# Calc Residue of \frac{z \sin{z}}{\left( z - \pi \right)^3}

• eXorikos
In summary, the residue for the singularity of \frac{z \sin{z}}{\left( z - \pi \right)^3} cannot be calculated using the limit method due to an incorrect answer. However, it can be calculated by integrating around a path, with a correction for the y integrals. It may be easier to calculate the integral by letting x run from 0 to 2 pi to take advantage of the periodicity of sin z.

## Homework Statement

Calculate the residu for the singularity of $$\frac{z \sin{z}}{\left( z - \pi \right)^3}$$

## Homework Equations

$$R \left( a_0 \right) = \frac{1}{2 \pi i} \oint \frac{z \sin{z}}{\left( z - \pi \right)^3} dz$$

## The Attempt at a Solution

$$\pi$$ is an essential singularity so the residue cannot be calculated using the limit.
I have tried calculating the integral around the path from 3-i to 4-i to 4+i to 3+i to 3-i. In principle this should work, but Maple gives me a wrong answer if I try to evaluate.

$$\frac{1}{2 \pi i} \left( \int^4_3 \frac{\left( x - i \right) \sin{x - i}}{\left( x - i - \pi \right)^3} dx + \int^1_{-1} \frac{\left( 4 + iy \right) \sin{4 + iy}}{\left( 4 + iy - \pi \right)^3} dy + \int^3_4 \frac{\left( x + i \right) \sin{x + i}}{\left( x + i - \pi \right)^3} + \int^{-1}_1 \frac{\left( 3 + iy \right) \sin{3 + iy}}{\left( 3 + iy - \pi \right)^3} dy \right)$$

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How did you conclude that $z=\pi$ is an essential singularity?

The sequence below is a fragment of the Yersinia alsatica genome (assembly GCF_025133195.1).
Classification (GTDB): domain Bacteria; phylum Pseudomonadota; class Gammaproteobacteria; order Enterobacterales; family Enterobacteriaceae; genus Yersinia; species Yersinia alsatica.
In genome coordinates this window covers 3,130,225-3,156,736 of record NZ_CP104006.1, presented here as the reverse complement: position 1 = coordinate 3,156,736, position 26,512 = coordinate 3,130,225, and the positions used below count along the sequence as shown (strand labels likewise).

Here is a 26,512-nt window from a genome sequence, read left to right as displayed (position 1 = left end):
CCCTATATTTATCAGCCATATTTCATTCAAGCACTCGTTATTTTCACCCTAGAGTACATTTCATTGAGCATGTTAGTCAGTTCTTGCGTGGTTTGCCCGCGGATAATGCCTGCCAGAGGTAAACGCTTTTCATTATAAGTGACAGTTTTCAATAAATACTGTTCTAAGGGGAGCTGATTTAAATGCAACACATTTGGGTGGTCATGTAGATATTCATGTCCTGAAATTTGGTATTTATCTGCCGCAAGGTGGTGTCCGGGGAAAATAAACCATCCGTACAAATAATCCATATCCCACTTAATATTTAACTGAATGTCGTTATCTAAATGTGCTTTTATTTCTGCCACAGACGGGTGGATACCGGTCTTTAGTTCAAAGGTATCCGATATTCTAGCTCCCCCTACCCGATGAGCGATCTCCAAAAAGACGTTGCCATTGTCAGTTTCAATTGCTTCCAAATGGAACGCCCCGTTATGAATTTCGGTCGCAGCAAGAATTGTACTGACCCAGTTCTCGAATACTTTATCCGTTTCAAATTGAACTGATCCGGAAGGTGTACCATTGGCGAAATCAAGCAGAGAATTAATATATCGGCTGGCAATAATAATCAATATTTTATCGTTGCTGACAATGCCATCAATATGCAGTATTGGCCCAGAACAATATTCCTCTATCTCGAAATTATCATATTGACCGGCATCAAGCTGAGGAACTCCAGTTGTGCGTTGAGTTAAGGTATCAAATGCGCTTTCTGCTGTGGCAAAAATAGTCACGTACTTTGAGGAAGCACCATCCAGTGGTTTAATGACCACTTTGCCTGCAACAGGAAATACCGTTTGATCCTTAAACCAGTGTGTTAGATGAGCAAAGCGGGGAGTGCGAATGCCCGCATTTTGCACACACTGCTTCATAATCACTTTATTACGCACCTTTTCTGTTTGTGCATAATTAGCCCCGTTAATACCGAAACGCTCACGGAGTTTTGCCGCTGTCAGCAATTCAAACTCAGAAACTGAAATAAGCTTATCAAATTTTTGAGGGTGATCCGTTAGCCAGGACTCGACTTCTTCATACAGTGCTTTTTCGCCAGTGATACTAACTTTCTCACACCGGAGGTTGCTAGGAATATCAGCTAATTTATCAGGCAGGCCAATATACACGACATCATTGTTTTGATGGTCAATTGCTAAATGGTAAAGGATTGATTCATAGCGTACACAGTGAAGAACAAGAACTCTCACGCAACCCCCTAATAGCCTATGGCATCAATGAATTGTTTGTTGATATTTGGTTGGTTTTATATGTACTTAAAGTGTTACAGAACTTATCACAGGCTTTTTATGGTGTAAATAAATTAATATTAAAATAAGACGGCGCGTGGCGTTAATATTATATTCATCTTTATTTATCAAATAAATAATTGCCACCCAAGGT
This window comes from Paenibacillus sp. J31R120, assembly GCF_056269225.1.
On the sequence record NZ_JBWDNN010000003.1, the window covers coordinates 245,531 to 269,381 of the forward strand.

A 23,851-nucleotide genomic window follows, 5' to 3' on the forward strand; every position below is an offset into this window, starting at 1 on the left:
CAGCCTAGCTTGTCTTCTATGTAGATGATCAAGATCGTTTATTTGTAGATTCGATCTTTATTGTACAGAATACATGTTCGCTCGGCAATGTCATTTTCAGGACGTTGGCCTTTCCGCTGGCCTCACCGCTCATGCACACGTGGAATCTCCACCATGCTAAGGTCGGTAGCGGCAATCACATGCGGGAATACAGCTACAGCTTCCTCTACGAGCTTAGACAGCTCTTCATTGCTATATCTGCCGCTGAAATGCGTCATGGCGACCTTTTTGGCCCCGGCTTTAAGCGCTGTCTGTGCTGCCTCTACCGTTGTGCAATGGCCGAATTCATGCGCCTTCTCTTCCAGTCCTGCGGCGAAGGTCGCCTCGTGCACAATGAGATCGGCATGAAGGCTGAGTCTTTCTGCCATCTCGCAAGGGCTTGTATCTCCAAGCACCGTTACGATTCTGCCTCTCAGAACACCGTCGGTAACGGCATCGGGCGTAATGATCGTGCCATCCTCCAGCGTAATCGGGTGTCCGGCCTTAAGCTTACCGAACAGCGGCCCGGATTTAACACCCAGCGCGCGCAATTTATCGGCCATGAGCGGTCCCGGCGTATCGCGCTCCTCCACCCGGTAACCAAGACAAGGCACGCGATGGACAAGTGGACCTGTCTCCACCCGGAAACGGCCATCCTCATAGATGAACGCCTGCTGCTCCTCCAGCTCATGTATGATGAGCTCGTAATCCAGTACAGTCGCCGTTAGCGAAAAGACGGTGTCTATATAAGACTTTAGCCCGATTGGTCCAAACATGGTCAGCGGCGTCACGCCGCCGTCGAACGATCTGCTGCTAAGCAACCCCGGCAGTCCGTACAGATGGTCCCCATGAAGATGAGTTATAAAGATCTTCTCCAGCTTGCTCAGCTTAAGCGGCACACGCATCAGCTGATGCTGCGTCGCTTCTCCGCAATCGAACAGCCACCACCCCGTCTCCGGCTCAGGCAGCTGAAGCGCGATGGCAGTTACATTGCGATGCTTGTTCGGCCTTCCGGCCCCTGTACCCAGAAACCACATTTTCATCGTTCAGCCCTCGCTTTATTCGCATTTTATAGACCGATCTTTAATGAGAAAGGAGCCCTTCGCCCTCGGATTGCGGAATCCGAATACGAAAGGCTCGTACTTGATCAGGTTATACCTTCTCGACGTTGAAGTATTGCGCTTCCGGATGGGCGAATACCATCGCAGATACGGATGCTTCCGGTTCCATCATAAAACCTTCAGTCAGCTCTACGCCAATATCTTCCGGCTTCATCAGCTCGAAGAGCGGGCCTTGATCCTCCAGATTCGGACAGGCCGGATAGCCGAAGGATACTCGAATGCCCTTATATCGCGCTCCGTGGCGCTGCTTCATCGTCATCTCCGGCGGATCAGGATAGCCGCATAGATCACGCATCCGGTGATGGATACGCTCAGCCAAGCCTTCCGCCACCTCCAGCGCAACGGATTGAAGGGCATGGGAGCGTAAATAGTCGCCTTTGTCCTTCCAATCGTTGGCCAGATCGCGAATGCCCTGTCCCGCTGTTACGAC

I was wrong on that. Calculating the residue using the limit works fine, but my problem stands. The integral should give the same result.

You're missing a factor of i on the y integrals since dz = i dy.

It works fine thanks!

Is there a better choice that makes it easier to calculate the integral?

Perhaps let x run from 0 to 2 pi to take advantage of the periodicity of sin z, but I'd try to avoid the contour integrals in the first place.

## 1. What is the definition of a residue in complex analysis?

A residue is the value of the function at a point where it is not defined. In complex analysis, it is used to calculate the integral of a function around a singularity or pole.

## 2. How do you calculate the residue of a function with a simple pole?

To calculate the residue of a function with a simple pole, you need to find the coefficient of the term with the pole in the Laurent series expansion of the function around the pole. This coefficient is the residue. In this case, the function has a simple pole at z = π, so we need to find the coefficient of the \frac{1}{z - \pi} term in the Laurent series.

## 3. What is the formula for calculating the residue of a function with a triple pole?

The formula for calculating the residue of a function with a triple pole is:Res(f, z_0) = \frac{1}{2\pi i}\lim_{z \to z_0} \frac{d^2}{dz^2}(z-z_0)^3f(z)

## 4. How do you calculate the residue of the given function?

To calculate the residue of the given function, we need to first find the Laurent series expansion of the function around the pole at z = π. Then, we can find the coefficient of the \frac{1}{z - \pi} term, which will be the residue.

## 5. What is the significance of calculating the residue of a function?

Calculating the residue of a function is important in complex analysis because it allows us to evaluate complex integrals around singularities or poles. It is also useful in solving differential equations and in finding the values of multiple integrals.